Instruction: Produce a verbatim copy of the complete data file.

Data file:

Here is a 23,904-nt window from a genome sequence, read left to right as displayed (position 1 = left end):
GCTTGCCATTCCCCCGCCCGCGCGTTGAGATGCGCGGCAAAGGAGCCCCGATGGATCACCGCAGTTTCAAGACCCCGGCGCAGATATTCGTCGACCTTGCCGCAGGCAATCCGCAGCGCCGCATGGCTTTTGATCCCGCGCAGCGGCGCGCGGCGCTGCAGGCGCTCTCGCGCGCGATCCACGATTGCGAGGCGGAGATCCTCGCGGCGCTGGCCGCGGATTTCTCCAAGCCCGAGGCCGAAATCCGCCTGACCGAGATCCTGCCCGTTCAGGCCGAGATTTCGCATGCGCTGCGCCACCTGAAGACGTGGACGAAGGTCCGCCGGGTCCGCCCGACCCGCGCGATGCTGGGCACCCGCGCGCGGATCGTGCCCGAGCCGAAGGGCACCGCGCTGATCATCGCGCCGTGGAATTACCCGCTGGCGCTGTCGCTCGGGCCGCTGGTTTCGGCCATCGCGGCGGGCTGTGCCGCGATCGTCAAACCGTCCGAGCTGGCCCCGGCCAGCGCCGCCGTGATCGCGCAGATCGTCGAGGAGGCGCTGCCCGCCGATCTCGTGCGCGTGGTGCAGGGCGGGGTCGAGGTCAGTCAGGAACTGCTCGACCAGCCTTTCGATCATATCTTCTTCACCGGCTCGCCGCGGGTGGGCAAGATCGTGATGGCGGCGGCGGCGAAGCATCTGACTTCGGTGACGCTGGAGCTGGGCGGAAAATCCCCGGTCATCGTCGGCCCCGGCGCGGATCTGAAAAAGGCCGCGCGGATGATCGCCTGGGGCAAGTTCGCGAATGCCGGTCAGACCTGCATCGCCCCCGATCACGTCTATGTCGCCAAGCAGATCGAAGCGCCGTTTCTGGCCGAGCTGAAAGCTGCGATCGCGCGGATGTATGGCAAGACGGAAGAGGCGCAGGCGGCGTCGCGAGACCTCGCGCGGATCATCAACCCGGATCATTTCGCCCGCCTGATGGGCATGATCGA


Here is a 23,904-nt window from a genome sequence, read left to right as displayed (position 1 = left end):
GCTTGCCATTCCCCCGCCCGCGCGTTGAGATGCGCGGCAAAGGAGCCCCGATGGATCACCGCAGTTTCAAGACCCCGGCGCAGATATTCGTCGACCTTGCCGCAGGCAATCCGCAGCGCCGCATGGCTTTTGATCCCGCGCAGCGGCGCGCGGCGCTGCAGGCGCTCTCGCGCGCGATCCACGATTGCGAGGCGGAGATCCTCGCGGCGCTGGCCGCGGATTTCTCCAAGCCCGAGGCCGAAATCCGCCTGACCGAGATCCTGCCCGTTCAGGCCGAGATTTCGCATGCGCTGCGCCACCTGAAGACGTGGACGAAGGTCCGCCGGGTCCGCCCGACCCGCGCGATGCTGGGCACCCGCGCGCGGATCGTGCCCGAGCCGAAGGGCACCGCGCTGATCATCGCGCCGTGGAATTACCCGCTGGCGCTGTCGCTCGGGCCGCTGGTTTCGGCCATCGCGGCGGGCTGTGCCGCGATCGTCAAACCGTCCGAGCTGGCCCCGGCCAGCGCCGCCGTGATCGCGCAGATCGTCGAGGAGGCGCTGCCCGCCGATCTCGTGCGCGTGGTGCAGGGCGGGGTCGAGGTCAGTCAGGAACTGCTCGACCAGCCTTTCGATCATATCTTCTTCACCGGCTCGCCGCGGGTGGGCAAGATCGTGATGGCGGCGGCGGCGAAGCATCTGACTTCGGTGACGCTGGAGCTGGGCGGAAAATCCCCGGTCATCGTCGGCCCCGGCGCGGATCTGAAAAAGGCCGCGCGGATGATCGCCTGGGGCAAGTTCGCGAATGCCGGTCAGACCTGCATCGCCCCCGATCACGTCTATGTCGCCAAGCAGATCGAAGCGCCGTTTCTGGCCGAGCTGAAAGCTGCGATCGCGCGGATGTATGGCAAGACGGAAGAGGCGCAGGCGGCGTCGCGAGACCTCGCGCGGATCATCAACCCGGATCATTTCGCCCGCCTGATGGGCATGATCGA